Comodo 2048-bit Certificates Most Trusted in the Industry
"Comodo's 2048-bit digital certificates are now the most trusted on the market", said Melih Abdulhayoglu, CEO of Comodo. "We've turned the tables. Comodo's 2048-bit root is now more ubiquitous, even than Verisign's. And, Comodo's 2048-bit certificates operate with major browsers, even when our competition's do not."
Digital certificates provide two factors to build trust online: the strength of the encryption and the visual assurance of authentication. Stronger encryption enhances protection because it's harder to break. The National Institute of Standards and Technology (NIST), a federal agency within the U.S. Department of Commerce, recommends that site owners upgrade to 2048-bit digital certificates. (2007 NIST standards)
"But for a 2048-bit key length to operate seamlessly within an Internet browser, the Certificate Authority must include the "root key" within the browser. Certificate Authorities provide Internet browsers with their root keys. If a root key is not available, the browser sends a warning message to the user. The warning message makes it appear that either the user, or whoever he or she is communicating with, has done something wrong."
"Comodo anticipated the need for longer root keys at the beginning of the millennium", said Abdulhayoglu. "We incorporated the 2048-bit root key into browsers when very few other Certificate Authorities were doing so. The advantage now, is that even Internet users with very old browsers can use Comodo 2048-bit certificates with no error messages. We're proud of that ubiquity."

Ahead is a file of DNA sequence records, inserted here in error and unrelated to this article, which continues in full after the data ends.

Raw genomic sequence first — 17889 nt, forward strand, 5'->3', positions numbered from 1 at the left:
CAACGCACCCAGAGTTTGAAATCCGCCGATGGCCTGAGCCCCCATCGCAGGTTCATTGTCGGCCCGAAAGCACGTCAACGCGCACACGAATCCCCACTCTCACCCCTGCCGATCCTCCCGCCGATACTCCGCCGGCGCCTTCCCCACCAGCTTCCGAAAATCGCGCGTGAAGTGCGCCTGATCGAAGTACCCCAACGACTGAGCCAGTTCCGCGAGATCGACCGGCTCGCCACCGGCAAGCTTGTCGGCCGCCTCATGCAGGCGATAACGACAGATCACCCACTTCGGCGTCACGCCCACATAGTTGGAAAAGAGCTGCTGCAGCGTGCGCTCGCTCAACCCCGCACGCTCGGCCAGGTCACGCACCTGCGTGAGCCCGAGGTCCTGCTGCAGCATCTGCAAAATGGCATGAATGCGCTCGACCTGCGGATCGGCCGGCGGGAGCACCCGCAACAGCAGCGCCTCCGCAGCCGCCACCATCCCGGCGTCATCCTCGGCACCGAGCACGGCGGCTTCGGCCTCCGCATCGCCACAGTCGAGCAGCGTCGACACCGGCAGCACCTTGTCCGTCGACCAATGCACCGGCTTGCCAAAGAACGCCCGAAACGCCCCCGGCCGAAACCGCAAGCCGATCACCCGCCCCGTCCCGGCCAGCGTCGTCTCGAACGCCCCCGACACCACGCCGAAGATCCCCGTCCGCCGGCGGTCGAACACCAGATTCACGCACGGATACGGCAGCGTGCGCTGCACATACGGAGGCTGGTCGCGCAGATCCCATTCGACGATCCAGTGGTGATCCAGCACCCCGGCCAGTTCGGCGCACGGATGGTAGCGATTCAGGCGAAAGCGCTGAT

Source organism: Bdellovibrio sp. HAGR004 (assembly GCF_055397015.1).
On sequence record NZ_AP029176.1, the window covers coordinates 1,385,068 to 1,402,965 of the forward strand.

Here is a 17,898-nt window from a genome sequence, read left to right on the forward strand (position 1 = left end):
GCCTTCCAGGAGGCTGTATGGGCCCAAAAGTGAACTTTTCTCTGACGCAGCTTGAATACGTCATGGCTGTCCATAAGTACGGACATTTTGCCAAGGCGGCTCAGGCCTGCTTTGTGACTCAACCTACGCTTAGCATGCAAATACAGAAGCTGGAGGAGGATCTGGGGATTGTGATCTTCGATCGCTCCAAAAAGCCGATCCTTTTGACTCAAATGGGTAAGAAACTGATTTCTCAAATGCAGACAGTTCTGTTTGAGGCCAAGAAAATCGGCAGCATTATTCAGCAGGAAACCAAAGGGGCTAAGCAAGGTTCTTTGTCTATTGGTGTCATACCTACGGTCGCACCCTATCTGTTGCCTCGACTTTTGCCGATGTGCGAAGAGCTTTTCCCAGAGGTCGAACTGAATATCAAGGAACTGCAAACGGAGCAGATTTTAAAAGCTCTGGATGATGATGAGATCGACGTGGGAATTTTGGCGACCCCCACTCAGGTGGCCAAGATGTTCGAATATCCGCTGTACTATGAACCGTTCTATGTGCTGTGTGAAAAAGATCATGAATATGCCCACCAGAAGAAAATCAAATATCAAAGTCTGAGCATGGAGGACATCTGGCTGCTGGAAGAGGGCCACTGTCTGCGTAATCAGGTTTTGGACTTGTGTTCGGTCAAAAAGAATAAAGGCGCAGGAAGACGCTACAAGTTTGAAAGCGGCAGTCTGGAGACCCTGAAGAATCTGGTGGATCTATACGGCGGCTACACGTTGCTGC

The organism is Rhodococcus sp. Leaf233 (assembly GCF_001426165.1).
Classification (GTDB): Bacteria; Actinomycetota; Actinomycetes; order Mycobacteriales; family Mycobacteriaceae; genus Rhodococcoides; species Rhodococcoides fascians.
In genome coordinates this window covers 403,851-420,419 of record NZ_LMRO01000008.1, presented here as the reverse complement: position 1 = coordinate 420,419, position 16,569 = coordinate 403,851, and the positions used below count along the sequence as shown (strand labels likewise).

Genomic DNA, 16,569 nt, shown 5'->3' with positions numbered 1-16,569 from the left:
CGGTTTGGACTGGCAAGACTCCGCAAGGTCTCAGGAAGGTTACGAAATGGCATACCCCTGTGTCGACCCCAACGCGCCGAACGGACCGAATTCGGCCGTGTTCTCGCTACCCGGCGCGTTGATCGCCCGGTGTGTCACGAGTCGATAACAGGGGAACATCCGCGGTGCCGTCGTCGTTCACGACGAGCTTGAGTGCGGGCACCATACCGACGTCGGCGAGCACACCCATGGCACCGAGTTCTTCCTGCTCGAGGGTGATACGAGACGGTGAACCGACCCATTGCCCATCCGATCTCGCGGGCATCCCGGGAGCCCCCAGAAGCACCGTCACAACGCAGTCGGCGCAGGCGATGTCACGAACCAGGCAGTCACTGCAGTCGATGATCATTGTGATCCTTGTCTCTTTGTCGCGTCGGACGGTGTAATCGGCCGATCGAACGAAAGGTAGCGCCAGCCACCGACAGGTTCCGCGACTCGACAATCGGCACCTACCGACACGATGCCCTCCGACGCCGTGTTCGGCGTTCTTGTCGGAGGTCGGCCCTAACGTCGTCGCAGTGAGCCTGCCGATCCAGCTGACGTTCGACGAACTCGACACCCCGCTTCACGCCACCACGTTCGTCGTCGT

A root key included in as many browsers as possible is known as "ubiquitous." A digital certificate generated with that root key give the smoothest possible performance to its user.
This is especially important in e-commerce. Merchants who use the Extended Validation (EV) SSL certificate must employ 2048-bit cryptography by the end of 2010, as mandated by the CA/B Forum. Many merchants already use the stronger encryption.
Browsers change. Generally, newer versions of browsers interact seamlessly with all the digital certificates available to their predecessors. Very infrequently, however, the browser fails to recognize digital certificates. When that happens, it sends alarming warning messages to the user, eroding the user's trust.
A recent example of such erosion of trust occurred when Firefox 3.5 failed to recognize EV SSL certificates from many of Comodo's competitors. Instead of seeing the green address bar warranted by the EV status, Firefox displayed a blue bar, connoting ordinary encryption. "Firefox 3.5 users continued to see the verifiable trust of the green address bar from Comodo EV SSL certificates", Abdulhayoglu said.
Comodo issues more high-assurance digital certificates than any other brand, offering and supporting a full complement of 2048-bit certificates, including outdated browser versions. The advantage of such near-ubiquity is that it enables more Internet users to enjoy the security advantages of 2048-bit key lengths.
When ordering or re-ordering digital certificates through Comodo or a Comodo reseller, customers may request 2048-bit key lengths in their certificate signing requests.
"Comodo led the industry in anticipating the need for longer key lengths, by including the necessary root significantly before the other Certificate Authorities did. Even today, not all certificate authorities offer 2048-bit encryption. At Comodo, we know that online trust dynamics have changed. We offer 2048-bit encryption, and it costs no extra", said Abdulhayoglu. "You just have to know to ask for it."
"Comodo's 2048-bit certificates provide strong protection for years to come. But what makes them more trusted today is the combination of a near-ubiquitous root key and smooth operation with major browsers, such as Firefox 3.5."
"This is one example of how Comodo is creating trust online."
write your comments about the article :: © 2009 Computing News :: home page